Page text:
BELLA HARDY – Love Songs (Noe NOE13)

Love SongsFor her tenth album Bella Hardy has returned to her beginnings. Love Songs is a mix of traditional songs and her own compositions beginning with ‘Summer Daylight Winter Darkness’ – her rather plaintive fiddle over Tom Gibbs piano. ‘Hares On The Mountain’ introduces her other musical collaborator, producer Mike Vass playing guitar. Bella’s arrangement is unusually… I have to say plaintive again. We often hear it performed as a light, almost trivial, song but Bella imbues it with something deeper.

It makes me feel old when I read that the source of a song was Steeleye Span but that is the case with ‘My Johnny Was A Shoemaker’. Things get rather more lively now but this is no attempt at a copy as the singer dreams of her seafaring lover rising to the rank of captain and returning to marry her. Mike Vass’ dynamic guitar introduces ‘Sprig Of Thyme’. This is the version collected by Percy Grainger from Joseph Taylor and Taylor was no blushing maiden so Bella gives it a rural robustness, an unexpected treatment.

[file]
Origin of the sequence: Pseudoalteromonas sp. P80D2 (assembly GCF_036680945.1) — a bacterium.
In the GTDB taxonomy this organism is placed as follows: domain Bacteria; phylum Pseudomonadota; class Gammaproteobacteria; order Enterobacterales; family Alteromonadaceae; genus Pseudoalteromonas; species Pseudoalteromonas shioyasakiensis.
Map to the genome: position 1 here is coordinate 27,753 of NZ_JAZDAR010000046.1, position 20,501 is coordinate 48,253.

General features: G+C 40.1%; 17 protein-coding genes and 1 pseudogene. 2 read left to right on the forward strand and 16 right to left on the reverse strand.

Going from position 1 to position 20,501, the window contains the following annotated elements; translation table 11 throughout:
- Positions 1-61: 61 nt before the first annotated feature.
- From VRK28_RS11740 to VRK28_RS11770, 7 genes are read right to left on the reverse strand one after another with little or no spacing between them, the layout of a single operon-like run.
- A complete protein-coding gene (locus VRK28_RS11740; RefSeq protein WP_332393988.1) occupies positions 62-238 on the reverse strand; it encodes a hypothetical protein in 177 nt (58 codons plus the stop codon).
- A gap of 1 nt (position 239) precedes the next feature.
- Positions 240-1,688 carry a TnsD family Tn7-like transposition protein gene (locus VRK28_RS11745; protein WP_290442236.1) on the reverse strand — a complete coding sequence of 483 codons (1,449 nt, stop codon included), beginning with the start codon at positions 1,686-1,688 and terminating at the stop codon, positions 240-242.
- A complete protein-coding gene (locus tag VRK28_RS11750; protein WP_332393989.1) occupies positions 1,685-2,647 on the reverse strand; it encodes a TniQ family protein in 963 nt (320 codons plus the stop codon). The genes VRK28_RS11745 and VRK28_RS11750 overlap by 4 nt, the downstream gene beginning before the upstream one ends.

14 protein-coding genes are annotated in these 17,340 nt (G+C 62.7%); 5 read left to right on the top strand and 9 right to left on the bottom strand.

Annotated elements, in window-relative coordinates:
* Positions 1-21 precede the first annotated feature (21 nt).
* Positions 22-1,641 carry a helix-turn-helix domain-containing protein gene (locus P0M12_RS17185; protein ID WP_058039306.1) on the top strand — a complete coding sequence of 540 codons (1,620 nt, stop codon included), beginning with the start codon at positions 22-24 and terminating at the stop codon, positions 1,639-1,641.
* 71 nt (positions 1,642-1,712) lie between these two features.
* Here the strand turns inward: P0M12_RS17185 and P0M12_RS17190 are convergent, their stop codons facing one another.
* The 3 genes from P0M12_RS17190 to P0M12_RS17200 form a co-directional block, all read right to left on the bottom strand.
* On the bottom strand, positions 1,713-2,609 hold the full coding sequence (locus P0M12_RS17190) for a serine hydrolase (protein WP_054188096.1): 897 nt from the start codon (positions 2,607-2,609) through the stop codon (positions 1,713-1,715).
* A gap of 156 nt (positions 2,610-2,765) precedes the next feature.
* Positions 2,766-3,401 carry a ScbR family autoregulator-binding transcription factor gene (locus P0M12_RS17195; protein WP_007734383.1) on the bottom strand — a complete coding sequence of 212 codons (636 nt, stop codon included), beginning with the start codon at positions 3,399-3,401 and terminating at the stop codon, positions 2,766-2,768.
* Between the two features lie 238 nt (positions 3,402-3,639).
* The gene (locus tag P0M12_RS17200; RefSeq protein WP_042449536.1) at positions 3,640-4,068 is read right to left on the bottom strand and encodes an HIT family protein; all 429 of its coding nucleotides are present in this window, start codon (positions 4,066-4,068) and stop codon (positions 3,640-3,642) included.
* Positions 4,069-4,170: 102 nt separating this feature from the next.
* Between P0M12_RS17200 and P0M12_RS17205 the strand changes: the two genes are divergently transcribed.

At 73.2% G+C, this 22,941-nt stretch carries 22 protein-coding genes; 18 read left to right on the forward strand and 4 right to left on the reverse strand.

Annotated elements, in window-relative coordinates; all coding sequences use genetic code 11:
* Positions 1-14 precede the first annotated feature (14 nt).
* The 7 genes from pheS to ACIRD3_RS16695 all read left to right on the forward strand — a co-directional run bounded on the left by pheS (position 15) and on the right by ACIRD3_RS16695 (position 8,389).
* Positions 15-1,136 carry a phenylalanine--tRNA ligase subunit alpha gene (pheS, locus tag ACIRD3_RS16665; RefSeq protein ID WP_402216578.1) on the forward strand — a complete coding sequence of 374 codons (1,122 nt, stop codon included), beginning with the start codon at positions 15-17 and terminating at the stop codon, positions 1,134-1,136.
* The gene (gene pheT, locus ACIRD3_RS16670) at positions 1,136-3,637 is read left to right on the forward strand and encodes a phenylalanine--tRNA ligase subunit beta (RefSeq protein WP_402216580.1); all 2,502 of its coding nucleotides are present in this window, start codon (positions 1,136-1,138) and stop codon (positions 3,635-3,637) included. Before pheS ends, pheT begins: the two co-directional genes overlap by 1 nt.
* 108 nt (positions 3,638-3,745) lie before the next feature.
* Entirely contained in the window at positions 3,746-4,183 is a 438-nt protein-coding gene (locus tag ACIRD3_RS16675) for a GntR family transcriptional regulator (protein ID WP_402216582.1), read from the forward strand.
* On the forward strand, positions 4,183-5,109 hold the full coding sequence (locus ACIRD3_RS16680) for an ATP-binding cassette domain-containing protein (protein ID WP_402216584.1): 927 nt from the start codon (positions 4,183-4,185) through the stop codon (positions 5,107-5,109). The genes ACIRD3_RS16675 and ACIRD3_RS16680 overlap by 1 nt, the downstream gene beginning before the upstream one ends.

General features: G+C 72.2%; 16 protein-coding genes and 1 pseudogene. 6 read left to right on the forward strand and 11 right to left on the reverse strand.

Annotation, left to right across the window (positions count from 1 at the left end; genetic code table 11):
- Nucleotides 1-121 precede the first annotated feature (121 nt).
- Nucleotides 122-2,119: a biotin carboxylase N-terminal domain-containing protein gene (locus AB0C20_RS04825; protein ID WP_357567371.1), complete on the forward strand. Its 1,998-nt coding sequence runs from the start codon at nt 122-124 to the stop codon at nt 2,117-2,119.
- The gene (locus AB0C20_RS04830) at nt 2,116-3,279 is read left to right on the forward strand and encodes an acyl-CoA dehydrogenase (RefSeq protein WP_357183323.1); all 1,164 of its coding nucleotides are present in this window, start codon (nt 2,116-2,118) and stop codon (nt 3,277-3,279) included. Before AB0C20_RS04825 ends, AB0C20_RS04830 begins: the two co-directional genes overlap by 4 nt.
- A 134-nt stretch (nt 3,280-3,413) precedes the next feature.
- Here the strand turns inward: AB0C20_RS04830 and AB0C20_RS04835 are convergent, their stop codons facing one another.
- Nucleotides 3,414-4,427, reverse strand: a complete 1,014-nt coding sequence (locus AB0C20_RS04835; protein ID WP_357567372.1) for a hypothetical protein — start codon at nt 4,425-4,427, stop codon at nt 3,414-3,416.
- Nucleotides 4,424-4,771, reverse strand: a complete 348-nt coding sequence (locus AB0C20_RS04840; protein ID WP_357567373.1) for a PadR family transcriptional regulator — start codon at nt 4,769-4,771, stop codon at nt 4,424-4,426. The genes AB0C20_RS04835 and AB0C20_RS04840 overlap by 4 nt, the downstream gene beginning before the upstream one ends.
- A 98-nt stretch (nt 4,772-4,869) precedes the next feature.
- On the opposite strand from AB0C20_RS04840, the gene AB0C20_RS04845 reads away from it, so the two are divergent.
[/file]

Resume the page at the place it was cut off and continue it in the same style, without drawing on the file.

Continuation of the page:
The centrepiece of Love Songs comprises two of Bella’s original songs both with historical connections. The first is ‘The Navigator’s Bride’, set in the late 19th century when 500 navvies descended on Edale to dig the Cowburn railway tunnel which, incidentally, is still in use. The song tells of a local girl who marries one of the navies but the story is topped and tailed by a portent of disaster. The song is based around Tom Gibbs’ piano and graced with a mighty clarinet solo. Only Bella knows if there is a happy ending. The second is ‘I Think Of You’ set in the Great War and based in Doncaster.

Then we return to traditional songs beginning with ‘Greenwood Laddie’, accompanied on guitar and fiddle, followed by ‘Awake Awake’ with Gibbs’ clarinet once more, some way distant from Joan Baez’s ‘Silver Dagger’ and an unaccompanied ‘Lowlands Away’ with Bella’s precise diction attracting attention. ‘Silverlight’, co-written with Joel Cadbury is one of her rich love songs – what else? Finally, ‘Loving Hannah’ is the story of a man slighted – I’m always amused by the description of Hannah as “quite good-looking” – was she not quite the catch we were led to believe?

Love Songs is Bella Hardy at her best. The songs, some of which she has known for ever, are forefront and even the more dramatic accompaniments are finely judged. I like simplicity in traditional music and this is just to my taste.

Dai Jeffries

Artist’s website:

‘Sprig Of Thyme’ – the single: